This is also coupled with the fact that motion capture and performance capture technology has also dropped drastically in costs thanks to newer and cheaper solutions, such as the camera-free tech from Xsens that allows developers to capture 1:1 motion data without requiring an actual studio or a massive camera rigging setup. The developers of Iron Harvest are actually using Xsens for their game, because it’s a cheap solution while offering fluid animations.
So, the reality is that today’s technology allows fewer people to produce higher quality content in shorter amounts of time. This is how so many games can be made by so many different small teams made up of talented developers.
In fact, a game like Hellblade – which was visually on par to any proclaimed AAA title – cost less than $13 million to produce.
More than anything, any AAA studio producing a less-than-stellar game with a massive $100 million dollar budget should publicly disclose their budget sheet before throwing out the line about game development becoming exponentially costlier, just to prove that the money wasn’t wasted on hookers and booze.
And while some people might use the excuse that inflation dictates that games should cost more than $60, should the same apply to games made by a two-man team? Should it apply to games made for under $100,000? Should it apply to games that are Kickstarted, like Agony or Scorn? How do you determine that $60 is too little when considering that it’s a game entering a market with hundreds of millions of core gamers from around the world?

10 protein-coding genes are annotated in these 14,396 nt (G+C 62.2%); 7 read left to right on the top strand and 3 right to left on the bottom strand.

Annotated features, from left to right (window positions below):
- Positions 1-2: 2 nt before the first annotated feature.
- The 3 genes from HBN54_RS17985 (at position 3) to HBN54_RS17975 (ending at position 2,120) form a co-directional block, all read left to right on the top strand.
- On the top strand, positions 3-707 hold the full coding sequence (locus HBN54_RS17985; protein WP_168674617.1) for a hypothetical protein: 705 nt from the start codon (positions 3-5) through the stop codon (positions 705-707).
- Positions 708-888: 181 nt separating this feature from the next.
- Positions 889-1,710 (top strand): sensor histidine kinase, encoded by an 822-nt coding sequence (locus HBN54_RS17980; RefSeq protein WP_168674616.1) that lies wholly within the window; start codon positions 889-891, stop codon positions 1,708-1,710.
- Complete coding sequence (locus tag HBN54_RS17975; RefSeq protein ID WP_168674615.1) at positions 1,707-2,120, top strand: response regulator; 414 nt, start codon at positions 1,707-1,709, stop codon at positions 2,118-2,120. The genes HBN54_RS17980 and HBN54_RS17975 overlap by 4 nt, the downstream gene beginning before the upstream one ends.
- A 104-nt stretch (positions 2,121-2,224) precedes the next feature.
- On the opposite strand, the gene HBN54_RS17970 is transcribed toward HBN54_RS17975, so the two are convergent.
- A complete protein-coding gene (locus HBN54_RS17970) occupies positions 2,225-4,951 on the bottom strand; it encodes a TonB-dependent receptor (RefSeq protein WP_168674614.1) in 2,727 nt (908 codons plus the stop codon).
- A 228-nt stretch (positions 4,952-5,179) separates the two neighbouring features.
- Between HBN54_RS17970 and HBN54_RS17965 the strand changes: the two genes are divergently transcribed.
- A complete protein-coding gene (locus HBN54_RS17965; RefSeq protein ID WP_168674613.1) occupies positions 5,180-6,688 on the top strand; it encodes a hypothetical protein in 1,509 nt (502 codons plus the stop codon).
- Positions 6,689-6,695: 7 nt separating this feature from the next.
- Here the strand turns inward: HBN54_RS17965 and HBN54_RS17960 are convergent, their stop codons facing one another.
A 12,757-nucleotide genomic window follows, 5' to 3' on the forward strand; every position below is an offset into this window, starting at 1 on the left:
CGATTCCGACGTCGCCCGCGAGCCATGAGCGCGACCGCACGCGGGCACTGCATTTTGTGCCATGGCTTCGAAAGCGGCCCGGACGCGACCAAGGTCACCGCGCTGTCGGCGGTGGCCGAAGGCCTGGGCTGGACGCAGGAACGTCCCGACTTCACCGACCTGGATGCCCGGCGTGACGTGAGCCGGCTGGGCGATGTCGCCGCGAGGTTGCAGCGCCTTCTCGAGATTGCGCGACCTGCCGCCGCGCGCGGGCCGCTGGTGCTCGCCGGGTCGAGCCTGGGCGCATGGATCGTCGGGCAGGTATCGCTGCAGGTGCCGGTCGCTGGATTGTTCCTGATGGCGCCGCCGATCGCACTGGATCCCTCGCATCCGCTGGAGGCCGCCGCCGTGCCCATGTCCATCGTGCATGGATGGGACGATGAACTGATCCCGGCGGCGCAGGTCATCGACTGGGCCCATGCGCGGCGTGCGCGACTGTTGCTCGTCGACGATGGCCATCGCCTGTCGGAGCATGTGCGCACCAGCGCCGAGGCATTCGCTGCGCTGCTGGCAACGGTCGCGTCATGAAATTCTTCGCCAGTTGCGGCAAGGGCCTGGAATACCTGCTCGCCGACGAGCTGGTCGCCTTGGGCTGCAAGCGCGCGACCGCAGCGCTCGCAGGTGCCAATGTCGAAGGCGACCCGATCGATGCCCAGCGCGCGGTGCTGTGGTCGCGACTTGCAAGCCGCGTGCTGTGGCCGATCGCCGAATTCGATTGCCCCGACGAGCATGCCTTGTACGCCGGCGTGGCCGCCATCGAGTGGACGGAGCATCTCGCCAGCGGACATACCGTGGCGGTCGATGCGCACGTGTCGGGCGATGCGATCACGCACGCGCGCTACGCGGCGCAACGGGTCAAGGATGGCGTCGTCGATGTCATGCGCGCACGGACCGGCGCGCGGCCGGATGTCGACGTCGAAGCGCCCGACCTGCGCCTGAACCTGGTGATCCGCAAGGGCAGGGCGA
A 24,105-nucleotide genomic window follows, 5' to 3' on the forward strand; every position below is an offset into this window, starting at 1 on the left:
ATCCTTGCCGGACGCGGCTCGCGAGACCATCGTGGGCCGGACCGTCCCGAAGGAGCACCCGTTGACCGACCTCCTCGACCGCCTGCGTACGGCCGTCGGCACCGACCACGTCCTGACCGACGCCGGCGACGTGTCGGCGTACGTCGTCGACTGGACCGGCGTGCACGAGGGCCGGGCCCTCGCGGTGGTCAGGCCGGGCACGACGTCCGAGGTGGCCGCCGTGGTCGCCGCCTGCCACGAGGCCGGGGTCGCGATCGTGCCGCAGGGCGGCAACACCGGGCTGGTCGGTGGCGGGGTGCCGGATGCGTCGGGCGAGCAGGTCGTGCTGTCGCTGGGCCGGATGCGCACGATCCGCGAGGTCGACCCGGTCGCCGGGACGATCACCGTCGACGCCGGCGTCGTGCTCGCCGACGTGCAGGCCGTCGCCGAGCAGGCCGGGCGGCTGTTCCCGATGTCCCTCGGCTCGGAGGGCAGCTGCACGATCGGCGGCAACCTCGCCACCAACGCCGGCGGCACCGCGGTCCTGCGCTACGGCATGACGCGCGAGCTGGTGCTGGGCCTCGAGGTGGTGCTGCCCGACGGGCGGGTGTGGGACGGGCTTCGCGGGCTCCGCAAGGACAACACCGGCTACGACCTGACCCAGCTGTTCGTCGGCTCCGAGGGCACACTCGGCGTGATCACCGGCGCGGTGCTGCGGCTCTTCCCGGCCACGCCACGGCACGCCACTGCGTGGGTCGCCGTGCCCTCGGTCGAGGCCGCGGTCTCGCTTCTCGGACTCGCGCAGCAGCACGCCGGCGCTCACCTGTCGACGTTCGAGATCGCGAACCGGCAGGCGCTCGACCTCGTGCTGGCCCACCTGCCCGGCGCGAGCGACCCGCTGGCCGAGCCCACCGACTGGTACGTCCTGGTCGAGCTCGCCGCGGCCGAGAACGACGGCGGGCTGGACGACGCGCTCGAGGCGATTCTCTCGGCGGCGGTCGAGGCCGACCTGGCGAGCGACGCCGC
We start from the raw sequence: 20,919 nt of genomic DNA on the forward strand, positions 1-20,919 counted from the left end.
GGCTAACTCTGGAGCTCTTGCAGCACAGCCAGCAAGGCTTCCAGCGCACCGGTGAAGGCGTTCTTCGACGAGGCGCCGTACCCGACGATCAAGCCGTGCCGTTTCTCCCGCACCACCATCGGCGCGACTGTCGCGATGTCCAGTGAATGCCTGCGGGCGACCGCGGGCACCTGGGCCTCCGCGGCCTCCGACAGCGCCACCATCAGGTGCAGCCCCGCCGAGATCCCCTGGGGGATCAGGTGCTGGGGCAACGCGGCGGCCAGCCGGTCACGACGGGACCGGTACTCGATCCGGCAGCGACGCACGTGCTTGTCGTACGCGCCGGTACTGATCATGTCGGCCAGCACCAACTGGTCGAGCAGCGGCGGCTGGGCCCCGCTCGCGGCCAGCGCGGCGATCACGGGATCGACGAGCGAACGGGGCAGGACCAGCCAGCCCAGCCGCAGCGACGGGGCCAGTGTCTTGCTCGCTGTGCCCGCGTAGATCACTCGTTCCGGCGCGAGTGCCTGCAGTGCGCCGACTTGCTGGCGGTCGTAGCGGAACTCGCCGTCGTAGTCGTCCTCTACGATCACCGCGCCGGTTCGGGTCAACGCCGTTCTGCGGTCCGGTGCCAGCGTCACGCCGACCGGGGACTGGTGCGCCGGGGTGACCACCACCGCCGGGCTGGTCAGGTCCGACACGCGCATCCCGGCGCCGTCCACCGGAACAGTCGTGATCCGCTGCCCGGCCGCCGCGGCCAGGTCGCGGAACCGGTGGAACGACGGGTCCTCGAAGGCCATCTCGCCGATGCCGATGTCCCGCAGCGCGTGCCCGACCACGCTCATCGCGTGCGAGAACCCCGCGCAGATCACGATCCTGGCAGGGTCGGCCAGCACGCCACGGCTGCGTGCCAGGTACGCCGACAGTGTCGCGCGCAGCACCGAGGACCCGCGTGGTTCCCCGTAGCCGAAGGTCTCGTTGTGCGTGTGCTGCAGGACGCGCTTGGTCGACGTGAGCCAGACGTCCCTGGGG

In reality the excuse about dev costs is used mostly on people who are poorly educated about the way game design actually works. Most publishers know that they can stick to that to that excuse because most game journalists are corrupt and will never fact check that claim. Game journalists also want to keep receiving free goodies so they claim that any gamer who challenges the false narrative that development costs are ballooning exponentially is just “entitled”. All the meanwhile publishers will continue to cut half of the game’s content out and resell it as post-launch DLC.